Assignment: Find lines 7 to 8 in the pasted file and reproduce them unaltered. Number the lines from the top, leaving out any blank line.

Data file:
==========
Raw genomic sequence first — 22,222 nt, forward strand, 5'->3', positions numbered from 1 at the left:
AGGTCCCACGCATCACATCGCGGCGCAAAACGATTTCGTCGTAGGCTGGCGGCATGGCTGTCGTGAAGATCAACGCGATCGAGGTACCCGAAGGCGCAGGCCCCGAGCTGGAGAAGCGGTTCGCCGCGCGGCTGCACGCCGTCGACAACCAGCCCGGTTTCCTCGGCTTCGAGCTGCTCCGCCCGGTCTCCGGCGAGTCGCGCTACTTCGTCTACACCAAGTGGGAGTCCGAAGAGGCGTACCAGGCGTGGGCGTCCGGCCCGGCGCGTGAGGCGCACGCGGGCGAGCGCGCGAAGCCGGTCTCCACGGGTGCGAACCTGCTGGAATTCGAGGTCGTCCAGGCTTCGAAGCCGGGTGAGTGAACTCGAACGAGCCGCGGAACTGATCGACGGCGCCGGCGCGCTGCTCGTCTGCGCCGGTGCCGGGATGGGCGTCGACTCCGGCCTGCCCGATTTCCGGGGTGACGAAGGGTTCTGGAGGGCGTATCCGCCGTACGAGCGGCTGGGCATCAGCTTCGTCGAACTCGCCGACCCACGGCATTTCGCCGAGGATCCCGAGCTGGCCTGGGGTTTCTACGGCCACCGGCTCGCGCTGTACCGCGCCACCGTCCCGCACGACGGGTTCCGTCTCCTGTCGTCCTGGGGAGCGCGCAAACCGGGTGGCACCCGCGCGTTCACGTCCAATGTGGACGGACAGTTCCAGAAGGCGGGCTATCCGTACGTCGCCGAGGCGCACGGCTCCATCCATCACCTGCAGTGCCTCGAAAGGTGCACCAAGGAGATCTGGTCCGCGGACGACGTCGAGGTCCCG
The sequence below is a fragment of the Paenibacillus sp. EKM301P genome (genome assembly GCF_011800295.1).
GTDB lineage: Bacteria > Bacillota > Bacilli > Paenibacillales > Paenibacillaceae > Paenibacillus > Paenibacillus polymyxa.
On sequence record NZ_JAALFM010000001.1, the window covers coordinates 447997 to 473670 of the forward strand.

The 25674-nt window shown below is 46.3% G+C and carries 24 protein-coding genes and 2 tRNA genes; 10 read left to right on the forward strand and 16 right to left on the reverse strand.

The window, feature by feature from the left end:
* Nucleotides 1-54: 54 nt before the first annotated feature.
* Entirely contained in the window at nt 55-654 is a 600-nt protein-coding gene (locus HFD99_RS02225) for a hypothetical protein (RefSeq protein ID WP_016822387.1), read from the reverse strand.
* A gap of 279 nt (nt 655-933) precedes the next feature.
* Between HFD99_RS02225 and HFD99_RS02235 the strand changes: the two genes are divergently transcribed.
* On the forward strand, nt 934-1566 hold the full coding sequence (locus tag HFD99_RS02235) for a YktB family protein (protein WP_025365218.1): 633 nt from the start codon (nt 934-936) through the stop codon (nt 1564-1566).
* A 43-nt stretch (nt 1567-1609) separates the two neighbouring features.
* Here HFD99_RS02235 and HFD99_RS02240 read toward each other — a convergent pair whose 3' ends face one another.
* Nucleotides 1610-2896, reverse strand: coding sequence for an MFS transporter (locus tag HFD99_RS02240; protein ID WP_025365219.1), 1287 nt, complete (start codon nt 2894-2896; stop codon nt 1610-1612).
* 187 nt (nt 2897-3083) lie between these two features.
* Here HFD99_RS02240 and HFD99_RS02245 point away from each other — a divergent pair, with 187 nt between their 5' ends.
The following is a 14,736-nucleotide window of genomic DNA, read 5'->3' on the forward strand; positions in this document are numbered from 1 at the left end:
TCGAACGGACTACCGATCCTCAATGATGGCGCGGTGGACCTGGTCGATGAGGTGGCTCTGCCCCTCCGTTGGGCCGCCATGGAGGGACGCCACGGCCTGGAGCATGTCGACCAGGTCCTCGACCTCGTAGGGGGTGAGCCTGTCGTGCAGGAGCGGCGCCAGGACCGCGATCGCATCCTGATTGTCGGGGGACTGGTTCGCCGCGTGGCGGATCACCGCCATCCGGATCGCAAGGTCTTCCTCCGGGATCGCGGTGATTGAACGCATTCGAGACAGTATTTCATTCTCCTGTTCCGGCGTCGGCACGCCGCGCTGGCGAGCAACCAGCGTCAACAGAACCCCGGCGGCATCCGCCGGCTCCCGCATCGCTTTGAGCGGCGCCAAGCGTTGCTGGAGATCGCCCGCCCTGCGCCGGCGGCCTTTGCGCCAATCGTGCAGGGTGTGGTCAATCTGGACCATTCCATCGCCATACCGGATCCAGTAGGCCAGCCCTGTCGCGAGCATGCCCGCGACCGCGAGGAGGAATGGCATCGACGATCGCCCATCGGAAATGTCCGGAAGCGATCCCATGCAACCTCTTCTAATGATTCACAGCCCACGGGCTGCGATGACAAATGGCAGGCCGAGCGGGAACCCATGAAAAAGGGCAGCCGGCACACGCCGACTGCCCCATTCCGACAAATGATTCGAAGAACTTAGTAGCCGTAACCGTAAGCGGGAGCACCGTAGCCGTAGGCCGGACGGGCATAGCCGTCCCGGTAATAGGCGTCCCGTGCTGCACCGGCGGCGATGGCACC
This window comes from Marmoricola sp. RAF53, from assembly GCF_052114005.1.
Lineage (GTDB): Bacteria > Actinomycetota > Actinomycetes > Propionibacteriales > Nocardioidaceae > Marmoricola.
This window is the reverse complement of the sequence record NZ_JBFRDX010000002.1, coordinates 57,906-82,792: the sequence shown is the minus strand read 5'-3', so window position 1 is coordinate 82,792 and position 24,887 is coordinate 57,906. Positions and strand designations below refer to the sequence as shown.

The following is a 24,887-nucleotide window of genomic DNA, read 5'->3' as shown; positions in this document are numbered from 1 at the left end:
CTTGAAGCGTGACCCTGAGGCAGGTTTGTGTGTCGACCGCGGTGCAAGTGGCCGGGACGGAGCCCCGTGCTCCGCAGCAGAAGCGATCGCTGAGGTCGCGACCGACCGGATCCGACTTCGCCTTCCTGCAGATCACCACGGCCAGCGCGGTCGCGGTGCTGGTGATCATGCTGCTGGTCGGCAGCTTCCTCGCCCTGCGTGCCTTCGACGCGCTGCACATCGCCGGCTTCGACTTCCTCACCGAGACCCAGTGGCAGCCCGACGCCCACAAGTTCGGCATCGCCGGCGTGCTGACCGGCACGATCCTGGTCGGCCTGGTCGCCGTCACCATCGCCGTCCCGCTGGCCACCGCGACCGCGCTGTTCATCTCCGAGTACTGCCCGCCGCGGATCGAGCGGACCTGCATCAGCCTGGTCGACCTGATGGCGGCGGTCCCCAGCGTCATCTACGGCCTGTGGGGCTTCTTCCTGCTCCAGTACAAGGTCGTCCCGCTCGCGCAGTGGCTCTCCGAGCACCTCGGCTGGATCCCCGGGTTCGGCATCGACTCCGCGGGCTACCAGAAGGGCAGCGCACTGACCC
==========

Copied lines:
The window, feature by feature from the left end:
* Nucleotides 1-54: 54 nt before the first annotated feature.